could have just called it “stumps,” but it wouldn't have quite the same ring to it.
From the top of the crag you could see forever. Sat there looking out across the
undulating landscape of rock and eucalyptus trees I had a real feeling of the wildness of the
country we were in. There was no evidence of humanity's presence out there, just the vast
remoteness of the bushland stretching unbroken to the horizon. I know it's a myth that you can see the curvature of the earth in such places – but I felt like I'd had a glimpse.
Little known fact number two: when Shakespeare was at home in Stratford, if he ever got
writer's block, he would clear his mind with a day's soloing on the Staffordshire grit. (He had to solo, since gear hadn't been invented yet.) As he wrote in Henry VI Part II, “Yea, man and birds are fain of climbing high.” I mention this only because one of the best routes at Arapiles – and what must be one of the best routes of its grade anywhere in the world - is named in his honour.
The Bard goes at a very amenable 12 and weaves an intricate way up Bard Buttress,
traversing back and forth before roaring to the top in a typically steep fiesta of jugs. Apparently it got its name because the first ascensionists quoted Shakespeare to each other on the way up. Mind you, I couldn't help noticing that viewed side-on, the buttress has an undoubted resemblance to Will's famous profile.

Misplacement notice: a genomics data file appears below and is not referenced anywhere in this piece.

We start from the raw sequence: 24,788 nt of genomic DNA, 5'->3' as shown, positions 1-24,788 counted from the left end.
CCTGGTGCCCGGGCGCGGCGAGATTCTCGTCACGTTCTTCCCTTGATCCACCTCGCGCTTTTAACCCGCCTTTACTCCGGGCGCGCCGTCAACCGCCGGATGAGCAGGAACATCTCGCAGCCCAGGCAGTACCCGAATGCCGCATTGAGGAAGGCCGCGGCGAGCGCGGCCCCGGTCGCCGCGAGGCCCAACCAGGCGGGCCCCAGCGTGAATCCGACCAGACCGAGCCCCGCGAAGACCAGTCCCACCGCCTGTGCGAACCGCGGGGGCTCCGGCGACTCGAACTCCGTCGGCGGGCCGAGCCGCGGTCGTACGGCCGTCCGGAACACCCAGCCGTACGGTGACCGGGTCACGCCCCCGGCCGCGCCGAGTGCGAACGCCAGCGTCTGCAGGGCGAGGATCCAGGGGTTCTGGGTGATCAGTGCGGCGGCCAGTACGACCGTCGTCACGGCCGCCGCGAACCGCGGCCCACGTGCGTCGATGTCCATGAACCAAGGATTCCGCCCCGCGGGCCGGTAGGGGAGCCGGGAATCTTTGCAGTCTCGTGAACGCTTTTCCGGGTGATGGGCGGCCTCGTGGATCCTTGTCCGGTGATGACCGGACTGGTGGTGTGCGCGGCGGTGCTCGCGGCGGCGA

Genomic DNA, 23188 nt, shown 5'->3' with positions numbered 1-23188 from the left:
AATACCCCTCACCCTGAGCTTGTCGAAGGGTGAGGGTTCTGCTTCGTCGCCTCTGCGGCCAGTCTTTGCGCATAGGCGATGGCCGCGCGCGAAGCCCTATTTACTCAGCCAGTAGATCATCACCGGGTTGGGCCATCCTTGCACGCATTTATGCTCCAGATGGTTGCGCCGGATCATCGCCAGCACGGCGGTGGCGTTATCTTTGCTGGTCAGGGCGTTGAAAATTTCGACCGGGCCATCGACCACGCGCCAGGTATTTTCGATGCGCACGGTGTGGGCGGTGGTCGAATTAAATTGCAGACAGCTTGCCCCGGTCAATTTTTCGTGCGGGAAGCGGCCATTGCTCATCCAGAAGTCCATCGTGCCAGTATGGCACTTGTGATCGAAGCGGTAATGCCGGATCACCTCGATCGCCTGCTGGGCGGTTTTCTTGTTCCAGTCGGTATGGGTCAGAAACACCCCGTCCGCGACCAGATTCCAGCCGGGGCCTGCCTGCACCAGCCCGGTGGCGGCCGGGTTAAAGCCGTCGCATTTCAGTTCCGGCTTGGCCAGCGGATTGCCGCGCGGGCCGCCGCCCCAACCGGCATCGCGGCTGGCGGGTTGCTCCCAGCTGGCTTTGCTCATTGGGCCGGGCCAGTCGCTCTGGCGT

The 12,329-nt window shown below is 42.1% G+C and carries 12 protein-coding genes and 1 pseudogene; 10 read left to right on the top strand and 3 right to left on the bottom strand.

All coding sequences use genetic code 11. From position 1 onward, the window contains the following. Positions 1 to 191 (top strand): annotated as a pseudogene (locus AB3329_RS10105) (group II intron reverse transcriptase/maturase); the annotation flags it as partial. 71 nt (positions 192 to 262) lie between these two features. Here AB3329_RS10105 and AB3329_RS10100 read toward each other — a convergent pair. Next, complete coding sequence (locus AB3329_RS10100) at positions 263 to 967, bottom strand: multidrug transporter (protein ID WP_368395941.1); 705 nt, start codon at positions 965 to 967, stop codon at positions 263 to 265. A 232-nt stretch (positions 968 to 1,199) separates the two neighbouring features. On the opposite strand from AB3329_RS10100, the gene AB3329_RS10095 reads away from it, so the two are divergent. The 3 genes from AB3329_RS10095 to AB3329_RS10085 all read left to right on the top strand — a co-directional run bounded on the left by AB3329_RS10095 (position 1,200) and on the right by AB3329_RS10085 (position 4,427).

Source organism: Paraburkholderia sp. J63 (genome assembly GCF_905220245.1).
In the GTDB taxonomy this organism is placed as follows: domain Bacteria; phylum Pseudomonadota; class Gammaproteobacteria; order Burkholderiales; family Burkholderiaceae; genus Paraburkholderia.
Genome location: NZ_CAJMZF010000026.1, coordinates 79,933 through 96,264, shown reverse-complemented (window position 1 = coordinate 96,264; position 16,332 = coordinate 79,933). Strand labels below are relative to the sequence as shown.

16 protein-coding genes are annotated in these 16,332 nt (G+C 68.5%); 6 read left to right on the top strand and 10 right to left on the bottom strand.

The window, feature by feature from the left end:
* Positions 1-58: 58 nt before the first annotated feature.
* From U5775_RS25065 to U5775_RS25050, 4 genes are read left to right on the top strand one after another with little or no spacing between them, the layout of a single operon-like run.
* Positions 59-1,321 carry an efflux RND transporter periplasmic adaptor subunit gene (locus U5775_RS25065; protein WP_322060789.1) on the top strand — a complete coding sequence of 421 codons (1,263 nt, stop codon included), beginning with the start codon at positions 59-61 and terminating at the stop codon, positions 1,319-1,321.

Phil and I were lucky enough to get it done just before we left. The others had already
moved on: Chris and Sharon to tour Western Australia and John and Sandra to visit “rellies”
near Canberra. Like so many of the Arapiles routes with a big reputation, it didn't disappoint.
Each one of its five pitches proved to be memorable: a bold slabby start; a bunched up traverse to a superbly airy belay ledge right on the arete; a contrastingly balancy traverse back to an equally airy eyrie on the opposite arete; two rearing jug-strewn walls to land us on a fine summit with an expansive panorama of the Wimmera plain stretching away to the edge of the visible world.
We sat back, took in the view, raved about the route and agreed (1) it had been well
worth travelling half-way round the world for; (2) we had to come back.
I gazed out quietly at the horizon, admiring its shapely curve.
Fellow members of the trip:
with Matt Friend